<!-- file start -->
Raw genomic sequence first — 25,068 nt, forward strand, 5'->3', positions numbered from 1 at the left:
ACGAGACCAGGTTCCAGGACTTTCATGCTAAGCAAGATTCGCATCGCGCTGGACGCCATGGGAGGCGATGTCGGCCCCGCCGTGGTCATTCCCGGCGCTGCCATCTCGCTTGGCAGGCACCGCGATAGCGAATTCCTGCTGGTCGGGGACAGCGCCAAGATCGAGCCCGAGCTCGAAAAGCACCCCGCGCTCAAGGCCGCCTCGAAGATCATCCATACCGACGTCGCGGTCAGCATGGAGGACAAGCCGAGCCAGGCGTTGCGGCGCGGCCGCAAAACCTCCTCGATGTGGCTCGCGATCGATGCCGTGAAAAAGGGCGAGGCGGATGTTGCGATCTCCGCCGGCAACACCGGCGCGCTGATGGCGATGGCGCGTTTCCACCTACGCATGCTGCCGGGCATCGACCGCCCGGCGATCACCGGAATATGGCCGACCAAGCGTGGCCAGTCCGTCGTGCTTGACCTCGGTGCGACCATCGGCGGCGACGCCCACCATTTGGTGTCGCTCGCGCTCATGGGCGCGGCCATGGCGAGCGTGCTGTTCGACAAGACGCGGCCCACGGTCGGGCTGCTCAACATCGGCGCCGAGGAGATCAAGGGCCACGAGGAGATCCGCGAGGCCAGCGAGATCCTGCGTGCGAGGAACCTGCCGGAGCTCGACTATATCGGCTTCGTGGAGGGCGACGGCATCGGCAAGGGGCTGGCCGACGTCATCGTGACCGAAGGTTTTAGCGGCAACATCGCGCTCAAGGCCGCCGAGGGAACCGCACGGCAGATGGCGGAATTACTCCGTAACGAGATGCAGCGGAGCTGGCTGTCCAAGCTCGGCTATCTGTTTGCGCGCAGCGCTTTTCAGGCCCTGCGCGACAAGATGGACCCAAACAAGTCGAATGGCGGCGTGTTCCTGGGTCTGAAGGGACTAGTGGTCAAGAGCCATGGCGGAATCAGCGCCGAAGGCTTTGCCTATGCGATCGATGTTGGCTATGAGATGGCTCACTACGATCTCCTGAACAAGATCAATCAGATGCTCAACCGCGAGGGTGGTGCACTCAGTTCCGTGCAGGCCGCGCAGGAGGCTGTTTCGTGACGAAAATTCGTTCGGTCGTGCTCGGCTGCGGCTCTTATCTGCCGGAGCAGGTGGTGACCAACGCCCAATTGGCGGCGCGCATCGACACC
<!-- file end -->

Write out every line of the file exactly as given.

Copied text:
Raw genomic sequence first — 25,068 nt, forward strand, 5'->3', positions numbered from 1 at the left:
ACGAGACCAGGTTCCAGGACTTTCATGCTAAGCAAGATTCGCATCGCGCTGGACGCCATGGGAGGCGATGTCGGCCCCGCCGTGGTCATTCCCGGCGCTGCCATCTCGCTTGGCAGGCACCGCGATAGCGAATTCCTGCTGGTCGGGGACAGCGCCAAGATCGAGCCCGAGCTCGAAAAGCACCCCGCGCTCAAGGCCGCCTCGAAGATCATCCATACCGACGTCGCGGTCAGCATGGAGGACAAGCCGAGCCAGGCGTTGCGGCGCGGCCGCAAAACCTCCTCGATGTGGCTCGCGATCGATGCCGTGAAAAAGGGCGAGGCGGATGTTGCGATCTCCGCCGGCAACACCGGCGCGCTGATGGCGATGGCGCGTTTCCACCTACGCATGCTGCCGGGCATCGACCGCCCGGCGATCACCGGAATATGGCCGACCAAGCGTGGCCAGTCCGTCGTGCTTGACCTCGGTGCGACCATCGGCGGCGACGCCCACCATTTGGTGTCGCTCGCGCTCATGGGCGCGGCCATGGCGAGCGTGCTGTTCGACAAGACGCGGCCCACGGTCGGGCTGCTCAACATCGGCGCCGAGGAGATCAAGGGCCACGAGGAGATCCGCGAGGCCAGCGAGATCCTGCGTGCGAGGAACCTGCCGGAGCTCGACTATATCGGCTTCGTGGAGGGCGACGGCATCGGCAAGGGGCTGGCCGACGTCATCGTGACCGAAGGTTTTAGCGGCAACATCGCGCTCAAGGCCGCCGAGGGAACCGCACGGCAGATGGCGGAATTACTCCGTAACGAGATGCAGCGGAGCTGGCTGTCCAAGCTCGGCTATCTGTTTGCGCGCAGCGCTTTTCAGGCCCTGCGCGACAAGATGGACCCAAACAAGTCGAATGGCGGCGTGTTCCTGGGTCTGAAGGGACTAGTGGTCAAGAGCCATGGCGGAATCAGCGCCGAAGGCTTTGCCTATGCGATCGATGTTGGCTATGAGATGGCTCACTACGATCTCCTGAACAAGATCAATCAGATGCTCAACCGCGAGGGTGGTGCACTCAGTTCCGTGCAGGCCGCGCAGGAGGCTGTTTCGTGACGAAAATTCGTTCGGTCGTGCTCGGCTGCGGCTCTTATCTGCCGGAGCAGGTGGTGACCAACGCCCAATTGGCGGCGCGCATCGACACC